Special teams? Well, the Devils’ PP did get one past what has been a very hot-in-Tampa PK. Kyle Palmieri gets to keep his 1 goal-per-game average with a fortunate re-direction off a Lightning stick. Taylor Hall keeps his point-streak going with his tenth assist of the season. So it was not all bad for the Devils’ power play. However, the Devils’ penalty kill was eaten up. Blake Coleman put them in a horrendous spot when he high-sticked McDonagh in the second period. It was not necessary; Coleman did not win the puck he was trying to win; and he drew blood. Tampa Bay has one of the best power play units on paper and they demonstrated why tonight. Nikita Kucherov was robbed once on a one-timer by Kinkaid, but he got his revenge on the next shift when he scored with six seconds left on the first minor. During the second minor, Zajac chopped Johnson’s stick into pieces for a 1:22 long 3-on-5 situation. Steve Stamkos hit the post on one of his frighteningly hard shots. On the second attempt, he fired a laser past Kinkaid. Those two PPGs turned what was a 2-3 game into a 2-5 game. Technically, the remainder of Zajac’s penalty was killed but practically, the PK came up empty tonight as the Lightning did whatever they wanted. It was a bad situation for them, it was created by two of the team’s best penalty killers at forward, and it kicked off the rout.
I have sympathy for Keith Kinkaid and Cory Schneider, who made his season debut after GA #7 in the most no-pressure situation a goalie he could have appeared in. Other than that Coburn goal, I really thought Kinkaid was left hung out to dry for most of this. Just watch the highlight video if you can. A goal off Andy Greene’s thigh (Coburn’s first goal) was a bad break. You can see the failures of the men in white, red, and black on the other six goals. Try as he might, his team put him in some incredibly difficult situations. Tonight, he could not bail them out enough and I do not think it is fair to fault Kinkaid for this loss. As for Schneider, he was beaten on his first shot. Ryan McDonagh’s goal involved a perfect bounce off the endboards and the defenseman was on Schneider’s flank with no help on defense. Which was pretty much the theme of the night for the goaltending. Schneider stopped five other shots. I’m sure he’ll get a proper game soon (Detroit?).
I will caution you, the fan and the reader, to avoid picking on one or two players. Allow me to point out that pretty much all of the Devils skaters had a bad game. Marcus Johansson underwhelmed again. Pavel Zacha had a game where he did not make enough of a positive impact. The fourth line of Brian Boyle, Kevin Rooney, and Stefan Noesen got owned and was easily New Jersey’s worst. Hall, Palmieri, and Nico Hischier could not generate enough positive things and they were bossed in the turning point of this game. Jean-Sebastien Dea was in over his head. The pairing of Greene and Damon Severson was not good. The pairing of Sami Vatanen and Mirco Mueller was not good. Ben Lovejoy was awful and Will Butcher could not carry that. The “best” line statistically was Wood, Zajac, and Coleman and the latter two took the penalties (Aside: NJ only took these penalties, so it was not like they took seven or eight to keep TB’s PP on the ice) that blew the game wide open by a Tampa Bay team that knew how to take opportunities and make their opponents pay for it. Unless I missed somebody, that’s all eighteen skaters.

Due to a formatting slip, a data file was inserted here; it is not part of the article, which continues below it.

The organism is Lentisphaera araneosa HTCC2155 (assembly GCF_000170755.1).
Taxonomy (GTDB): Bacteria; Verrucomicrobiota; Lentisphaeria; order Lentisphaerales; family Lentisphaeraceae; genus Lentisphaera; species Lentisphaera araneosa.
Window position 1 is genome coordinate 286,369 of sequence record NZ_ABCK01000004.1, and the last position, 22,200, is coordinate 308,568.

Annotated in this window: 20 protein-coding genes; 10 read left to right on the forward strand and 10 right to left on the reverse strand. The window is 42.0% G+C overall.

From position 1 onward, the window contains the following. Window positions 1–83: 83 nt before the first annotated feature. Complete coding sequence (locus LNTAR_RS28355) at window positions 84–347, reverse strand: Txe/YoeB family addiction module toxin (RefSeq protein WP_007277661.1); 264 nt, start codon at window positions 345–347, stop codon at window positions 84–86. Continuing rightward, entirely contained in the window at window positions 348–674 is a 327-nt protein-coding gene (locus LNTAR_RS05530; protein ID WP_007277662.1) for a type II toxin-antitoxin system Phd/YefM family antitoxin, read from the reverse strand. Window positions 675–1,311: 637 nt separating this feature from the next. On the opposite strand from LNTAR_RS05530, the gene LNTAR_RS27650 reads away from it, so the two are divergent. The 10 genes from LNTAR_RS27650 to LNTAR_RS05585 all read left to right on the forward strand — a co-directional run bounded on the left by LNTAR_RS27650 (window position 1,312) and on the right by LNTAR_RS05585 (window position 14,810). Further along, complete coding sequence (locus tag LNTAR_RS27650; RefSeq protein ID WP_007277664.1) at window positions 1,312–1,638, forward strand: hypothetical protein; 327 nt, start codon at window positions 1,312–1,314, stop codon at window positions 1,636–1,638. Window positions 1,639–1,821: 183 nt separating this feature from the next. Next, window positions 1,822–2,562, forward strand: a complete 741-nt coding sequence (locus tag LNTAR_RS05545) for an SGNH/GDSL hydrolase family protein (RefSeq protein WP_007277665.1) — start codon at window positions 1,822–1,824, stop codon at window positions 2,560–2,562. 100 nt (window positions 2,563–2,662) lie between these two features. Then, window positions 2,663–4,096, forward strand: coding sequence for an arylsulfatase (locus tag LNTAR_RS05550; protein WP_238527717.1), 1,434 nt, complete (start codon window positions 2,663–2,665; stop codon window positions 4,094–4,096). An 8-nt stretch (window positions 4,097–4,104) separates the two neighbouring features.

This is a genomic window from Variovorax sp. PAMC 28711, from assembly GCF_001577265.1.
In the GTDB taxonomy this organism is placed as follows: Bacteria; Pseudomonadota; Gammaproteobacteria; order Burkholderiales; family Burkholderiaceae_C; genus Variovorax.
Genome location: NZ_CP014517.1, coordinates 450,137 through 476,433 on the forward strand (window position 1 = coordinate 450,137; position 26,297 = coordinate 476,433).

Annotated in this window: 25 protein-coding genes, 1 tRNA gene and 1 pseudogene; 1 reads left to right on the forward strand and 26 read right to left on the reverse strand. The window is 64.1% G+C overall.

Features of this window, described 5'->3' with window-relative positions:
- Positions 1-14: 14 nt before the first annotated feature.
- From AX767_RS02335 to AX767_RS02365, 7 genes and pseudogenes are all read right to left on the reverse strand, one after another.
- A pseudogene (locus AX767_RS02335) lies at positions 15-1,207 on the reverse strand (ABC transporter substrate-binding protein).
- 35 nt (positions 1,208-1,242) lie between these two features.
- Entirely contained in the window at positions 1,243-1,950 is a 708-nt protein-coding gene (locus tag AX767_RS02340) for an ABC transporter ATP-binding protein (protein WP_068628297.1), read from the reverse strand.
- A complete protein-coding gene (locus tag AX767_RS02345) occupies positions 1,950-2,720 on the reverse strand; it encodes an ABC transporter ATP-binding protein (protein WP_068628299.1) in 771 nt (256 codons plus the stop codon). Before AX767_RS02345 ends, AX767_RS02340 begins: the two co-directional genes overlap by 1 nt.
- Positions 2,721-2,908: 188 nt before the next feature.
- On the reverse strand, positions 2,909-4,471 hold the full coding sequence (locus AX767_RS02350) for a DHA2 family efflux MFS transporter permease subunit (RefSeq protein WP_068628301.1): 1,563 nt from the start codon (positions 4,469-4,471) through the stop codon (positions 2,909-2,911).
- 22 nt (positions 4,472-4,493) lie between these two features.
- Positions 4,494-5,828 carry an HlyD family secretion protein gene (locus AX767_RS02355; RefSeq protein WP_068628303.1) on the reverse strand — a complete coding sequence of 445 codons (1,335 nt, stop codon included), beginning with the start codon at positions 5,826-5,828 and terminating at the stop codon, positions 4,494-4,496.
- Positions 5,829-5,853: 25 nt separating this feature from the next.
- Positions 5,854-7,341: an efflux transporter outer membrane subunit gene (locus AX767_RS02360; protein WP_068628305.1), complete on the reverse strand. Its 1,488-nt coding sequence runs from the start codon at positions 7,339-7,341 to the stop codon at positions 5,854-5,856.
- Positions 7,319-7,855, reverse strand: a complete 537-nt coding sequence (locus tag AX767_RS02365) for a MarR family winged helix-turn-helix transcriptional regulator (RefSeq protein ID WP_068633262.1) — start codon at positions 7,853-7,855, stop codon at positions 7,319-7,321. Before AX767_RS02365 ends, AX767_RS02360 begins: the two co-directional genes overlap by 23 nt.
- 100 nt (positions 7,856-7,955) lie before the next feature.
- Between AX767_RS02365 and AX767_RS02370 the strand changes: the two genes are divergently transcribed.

I can understand the idea that this was one night where the Devils followed Murphy’s Law (the concept, not the band) and this was just one crummy night. That does and will happen in an 82 game season. I would not try to forget it, though. I would want the team or at least the coaching staff study it. While the Devils may not be “re-building” like they were two or three seasons ago, the Lightning put on a demonstration of what I would like to see the Devils strive for. The Lightning were faster, they were working harder, they were working smarter, and when they went down two goals early, they did not panic or look for a big hit or a fight or chase momentum. They stuck to their game plan and built on it. No, the Devils may not find a Stamkos or a Kucherov or a Point (sigh), but they have put together a roster that can be legitimately fast, attacking, and supportive. Reviewing how Tampa Bay did it to them may inspire them for future games. Future games that they should really try to win to keep this road trip from building a deficit. Tonight’s loss sucked and the performance sucked even worse, but there is a tomorrow. The Devils should learn and not burn this tape.